It remains only for Sophie to brandish her stick and yell “Stop!” before the Castle runs right over her — or at least the reader thinks it might run right over her — and obediently, a short distance uphill from her, it stops. 
Up close, the castle is tall, crooked, and top-heavy. Newgrange-like, it appears to be faced with closely-set stones, but they are not the white quartz of the glass castle; instead they are misshapen lumps of coal. They exude a deathly chill, but Sophie’s not focused on that. She just wants to get to the warm fiery place inside that’s making all the smoke pouring out of the turrets.
Despite the Castle’s — or its owner’s — best efforts, Sophie doesn’t imagine some hellish soul-searing inferno within; she’s picturing “chairs and firesides.”  This could be owing some magical sight of her own, penetrating the outward appearance of things. Or some other intelligent will might be working upon her perceptions. In any event, she thinks she’s got the thing eating out of her hand, until she walks up to the big black door in the blank wall before her and tries to knock.
There’s a force-field in place, impervious to her prodding finger, her stick, and her order to “Open up!”
Looking for another door, she tries going around to the castle wall to her left, but she can’t even get past the corner.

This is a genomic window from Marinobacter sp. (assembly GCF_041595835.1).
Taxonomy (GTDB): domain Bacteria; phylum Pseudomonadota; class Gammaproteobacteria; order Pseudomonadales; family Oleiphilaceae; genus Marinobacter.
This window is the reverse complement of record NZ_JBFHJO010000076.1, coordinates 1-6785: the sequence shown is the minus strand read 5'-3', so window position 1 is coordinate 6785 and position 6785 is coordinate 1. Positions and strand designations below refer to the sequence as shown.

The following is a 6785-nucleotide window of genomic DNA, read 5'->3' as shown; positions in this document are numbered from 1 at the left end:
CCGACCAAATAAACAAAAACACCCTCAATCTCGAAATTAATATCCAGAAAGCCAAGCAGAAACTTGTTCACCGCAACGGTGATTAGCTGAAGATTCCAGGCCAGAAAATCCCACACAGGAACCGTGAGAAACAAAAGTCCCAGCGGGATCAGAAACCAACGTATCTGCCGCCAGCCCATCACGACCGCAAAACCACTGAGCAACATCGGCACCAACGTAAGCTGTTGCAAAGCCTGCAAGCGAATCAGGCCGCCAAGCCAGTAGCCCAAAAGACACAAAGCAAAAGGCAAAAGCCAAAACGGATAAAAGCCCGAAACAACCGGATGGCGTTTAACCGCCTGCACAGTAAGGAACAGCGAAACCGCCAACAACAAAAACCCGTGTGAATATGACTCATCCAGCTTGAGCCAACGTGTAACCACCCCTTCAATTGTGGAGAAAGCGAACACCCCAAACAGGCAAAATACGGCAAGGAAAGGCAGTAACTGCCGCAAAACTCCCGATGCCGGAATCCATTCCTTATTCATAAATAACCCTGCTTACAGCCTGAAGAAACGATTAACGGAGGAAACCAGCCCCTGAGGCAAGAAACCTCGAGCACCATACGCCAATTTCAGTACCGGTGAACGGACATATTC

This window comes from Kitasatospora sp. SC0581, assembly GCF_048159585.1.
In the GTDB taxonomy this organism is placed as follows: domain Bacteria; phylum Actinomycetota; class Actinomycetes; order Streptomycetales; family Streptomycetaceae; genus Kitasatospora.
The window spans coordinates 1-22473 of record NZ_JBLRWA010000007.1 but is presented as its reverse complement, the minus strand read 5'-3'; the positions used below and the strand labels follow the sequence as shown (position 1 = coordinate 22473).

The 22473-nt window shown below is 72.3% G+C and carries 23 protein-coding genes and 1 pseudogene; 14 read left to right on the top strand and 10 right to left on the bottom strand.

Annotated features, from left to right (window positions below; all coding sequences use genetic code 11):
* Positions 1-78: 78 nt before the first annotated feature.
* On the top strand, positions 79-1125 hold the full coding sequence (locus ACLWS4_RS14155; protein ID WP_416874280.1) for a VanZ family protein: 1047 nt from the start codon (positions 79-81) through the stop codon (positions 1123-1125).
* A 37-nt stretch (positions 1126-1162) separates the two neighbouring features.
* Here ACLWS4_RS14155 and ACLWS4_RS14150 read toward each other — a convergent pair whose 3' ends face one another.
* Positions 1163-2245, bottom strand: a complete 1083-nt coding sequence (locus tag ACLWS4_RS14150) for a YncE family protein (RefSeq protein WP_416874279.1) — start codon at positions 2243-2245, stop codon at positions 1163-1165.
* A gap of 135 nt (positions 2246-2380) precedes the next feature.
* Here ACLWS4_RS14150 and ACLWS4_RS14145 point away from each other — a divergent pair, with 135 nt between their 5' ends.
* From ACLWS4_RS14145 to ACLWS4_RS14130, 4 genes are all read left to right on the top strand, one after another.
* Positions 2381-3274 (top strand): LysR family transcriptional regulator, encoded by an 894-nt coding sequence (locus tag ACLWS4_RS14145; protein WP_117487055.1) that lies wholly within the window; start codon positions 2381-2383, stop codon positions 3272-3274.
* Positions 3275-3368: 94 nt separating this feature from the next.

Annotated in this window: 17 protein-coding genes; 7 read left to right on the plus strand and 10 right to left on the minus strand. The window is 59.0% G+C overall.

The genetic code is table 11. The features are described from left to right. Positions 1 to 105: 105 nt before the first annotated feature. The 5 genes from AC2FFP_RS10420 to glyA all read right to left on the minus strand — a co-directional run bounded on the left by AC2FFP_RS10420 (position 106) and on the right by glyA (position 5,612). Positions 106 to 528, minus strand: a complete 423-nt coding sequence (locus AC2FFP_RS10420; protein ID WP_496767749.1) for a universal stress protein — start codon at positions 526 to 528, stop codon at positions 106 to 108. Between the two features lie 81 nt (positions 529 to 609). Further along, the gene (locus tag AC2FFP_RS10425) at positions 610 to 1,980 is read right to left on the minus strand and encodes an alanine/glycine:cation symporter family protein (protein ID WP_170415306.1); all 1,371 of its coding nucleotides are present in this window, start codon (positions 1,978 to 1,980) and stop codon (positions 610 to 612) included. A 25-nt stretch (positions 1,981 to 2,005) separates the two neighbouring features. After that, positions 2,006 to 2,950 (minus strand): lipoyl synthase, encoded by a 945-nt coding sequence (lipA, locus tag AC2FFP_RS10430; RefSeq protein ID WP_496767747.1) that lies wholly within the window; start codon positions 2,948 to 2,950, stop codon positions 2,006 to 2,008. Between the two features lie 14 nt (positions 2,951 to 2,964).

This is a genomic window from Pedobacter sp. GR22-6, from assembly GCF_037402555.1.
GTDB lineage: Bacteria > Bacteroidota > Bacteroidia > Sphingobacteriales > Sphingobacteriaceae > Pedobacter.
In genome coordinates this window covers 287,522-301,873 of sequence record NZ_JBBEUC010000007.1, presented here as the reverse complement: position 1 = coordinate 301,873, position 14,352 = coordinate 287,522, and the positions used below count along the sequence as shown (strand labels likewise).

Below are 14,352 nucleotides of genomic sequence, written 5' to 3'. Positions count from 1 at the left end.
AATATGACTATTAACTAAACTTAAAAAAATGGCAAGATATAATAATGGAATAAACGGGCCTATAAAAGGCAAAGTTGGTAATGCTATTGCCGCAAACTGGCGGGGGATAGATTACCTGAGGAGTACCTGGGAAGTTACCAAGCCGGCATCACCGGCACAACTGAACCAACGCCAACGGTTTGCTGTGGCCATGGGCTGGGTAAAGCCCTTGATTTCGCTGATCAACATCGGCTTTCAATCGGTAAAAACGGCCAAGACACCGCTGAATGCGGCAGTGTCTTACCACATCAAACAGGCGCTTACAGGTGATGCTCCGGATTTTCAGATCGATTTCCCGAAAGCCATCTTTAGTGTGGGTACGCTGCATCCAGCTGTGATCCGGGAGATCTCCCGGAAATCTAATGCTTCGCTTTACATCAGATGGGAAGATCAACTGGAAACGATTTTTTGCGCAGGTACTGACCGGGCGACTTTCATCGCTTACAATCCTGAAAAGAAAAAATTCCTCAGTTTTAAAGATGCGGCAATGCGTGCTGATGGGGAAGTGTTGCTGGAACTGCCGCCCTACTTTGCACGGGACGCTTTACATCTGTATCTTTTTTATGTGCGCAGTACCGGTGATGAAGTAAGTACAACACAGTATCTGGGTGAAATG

At this, Sophie said a word she had learned from Martha, that neither old ladies nor young girls are supposed to know, and stumped uphill and anticlockwise to the castle’s righthand corner.
The castle forces her to go widdershins; in other words, in the direction counter to that of the sun’s motion: another way of warning anyone off who gets too close.
[I am embarrassed to admit to the Blinding Flash of the Obvious that befell me while looking into this matter: I had never quite put it together that a clock face is arrayed like a compass rose, with north at the top, east at the right, south at the bottom, and west at the left. As the sun moves from east to west the numbers get bigger and the hour gets later, until after two rounds it resets at midnight, bumping the date one day forward. Sheesh. Knock me over with a feather.]
Also, I very much doubt that Sophie’s prim younger self would have said whatever that word was out loud. [I detect, too, a faint, Austenian hint that Fanny and Martha are maybe a wee bit less refined than was Sophie and Lettie’s mum.] Growing old does liberate one’s tongue. At the same time it turns you salty and cynical about some people and things. Many people and things.
There’s another door on the right side, and another force field. In describing the castle’s outward attributes, I begin to suspect that Jones is subtly and cheekily describing its owner as well:
Black smoke blew down from the battlements in clouds. Sophie coughed. Now she was angry. She was old, frail, chilly, and aching all over, night was coming on and the castle just sat and blew smoke at her. 
Yes, guys do act that way, sometimes.